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MBOs – the Basic Technology & Process that Makes it Work

February 12, 2009

If you find yourself are interested in MBOs as 2009 gets into full swing,
I would like to share just a couple of quick tips to help you have an
easier time with the MBO style of management.


First of all, MBOs are pretty common place.  We work with companies
all over the world, and most of them have MBOs in one form or another.
That is they typically have a list of goals, objectives and KPIs in a
powerpoint, a word document, maybe an Excel spreadsheet.

Here’s the truth about that.  Most of those MBO lists we see are what
we consider dead.  In all likelihood your list of Business Objectives is dead
upon review after the first management or board meeting.  Only to be revived
prior to the next review meeting, whether that happens quarterly or annually.

What do I mean by saying they are dead? I mean that for most of us,
MBOs are just a list, a list that doesn’t really have any life to it in terms
of the managing process.

No one is looking at those objectives today and deciding how to prioritize
actions or resources to make sure progress is made towards those

You see, for most companies, MBOs are really a form of a report,
not something that daily drives decision making and prioritization,
not something  effective in managing organizations.– and consequently
the benefits of MBOs or managing by objectives is lost.

So I’m doing this blog and video because I would like to help you if you are
interested in getting the benefits of MBOs in place and alive and well at the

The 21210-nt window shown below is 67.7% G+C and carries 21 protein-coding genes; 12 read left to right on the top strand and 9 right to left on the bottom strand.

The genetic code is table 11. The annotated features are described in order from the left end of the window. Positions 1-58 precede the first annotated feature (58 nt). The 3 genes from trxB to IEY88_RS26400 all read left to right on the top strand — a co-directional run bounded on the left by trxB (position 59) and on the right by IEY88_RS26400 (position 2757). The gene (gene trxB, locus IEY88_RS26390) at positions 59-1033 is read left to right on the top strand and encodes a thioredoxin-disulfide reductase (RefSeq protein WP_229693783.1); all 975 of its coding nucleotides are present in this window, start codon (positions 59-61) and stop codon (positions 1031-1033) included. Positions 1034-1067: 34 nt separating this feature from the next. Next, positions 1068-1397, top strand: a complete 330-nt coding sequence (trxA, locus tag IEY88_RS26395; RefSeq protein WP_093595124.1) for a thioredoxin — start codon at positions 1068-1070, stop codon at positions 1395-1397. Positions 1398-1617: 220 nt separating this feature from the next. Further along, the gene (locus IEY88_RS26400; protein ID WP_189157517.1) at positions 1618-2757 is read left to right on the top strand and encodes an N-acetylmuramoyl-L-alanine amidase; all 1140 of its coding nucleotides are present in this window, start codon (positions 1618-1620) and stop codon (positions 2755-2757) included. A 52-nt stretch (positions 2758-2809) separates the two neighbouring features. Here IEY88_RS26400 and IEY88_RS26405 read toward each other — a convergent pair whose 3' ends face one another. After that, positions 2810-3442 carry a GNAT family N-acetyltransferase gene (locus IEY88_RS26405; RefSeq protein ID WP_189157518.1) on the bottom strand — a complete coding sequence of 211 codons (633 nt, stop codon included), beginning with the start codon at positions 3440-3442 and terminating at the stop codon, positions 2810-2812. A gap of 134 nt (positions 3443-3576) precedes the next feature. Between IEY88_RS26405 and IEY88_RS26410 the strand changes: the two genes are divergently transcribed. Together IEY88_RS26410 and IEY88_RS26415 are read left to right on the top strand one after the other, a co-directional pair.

organization you work at.

What we find is that in order for MBOs to be alive you need two things:

1. First, the right kind of technology, and that’s not a powerpoint document
in case you were wondering.  The right kind of technology, like our product
ManagePro, that not only identifies your MBOs but also tracks and links all
the projects and tasks that are supporting those objectives.

What that does, over something like a powerpoint or a spreadsheet, is that
it gives you big time visibility, which means you get an immediate jump in
transparency, accountability and ultimately results, not to mention sharply
reducing the time spent searching for key information and the risk of having
details slip through the cracks.

2. Secondly you need to do something really uncomplicated, but you need
to do it regularly.  What’s that?  You need to regulary hold people accountable
to those MBOs, by completing reviews of their projects that are supporting
those MBOs.

It’s really a very disarmingly simple process of asking three questions,
“Where are we?” e.g. Give me a status update on progress todate and issues,
“What’s next?” e.g. What are the next steps planned, and
“What’s the score?” e.g. How do we know if we’re making progress.

Again we make all of that a snap in ManagePro, right down to setting daily
priorities.  Try out the 30 day demo of ManagePro, that’s available on our site
at www.managepro.com – and let me know what you think.  I would also
encourage you to check out the link to the article below on the history and
evolution of MBOs, if you would like to know more about how we employ
that 20th century concept in the 21st century.


The History and Evolution of MBO

MBO Software

MBO Techology and Processes

Hints for using MBO

1 Comment. Leave new

I have been using management by objectives for years. I agree that management by objectives requires the uses of the right tool to monitor tasks progress and completion … after objectives have been identified. I see that ManagePro provides the typical Gantt Chart feature, do you have a PERT Chart features or some other method to assist in identifying and discussion conflicts, identifying paths of risk and note pacing sequences of activities?


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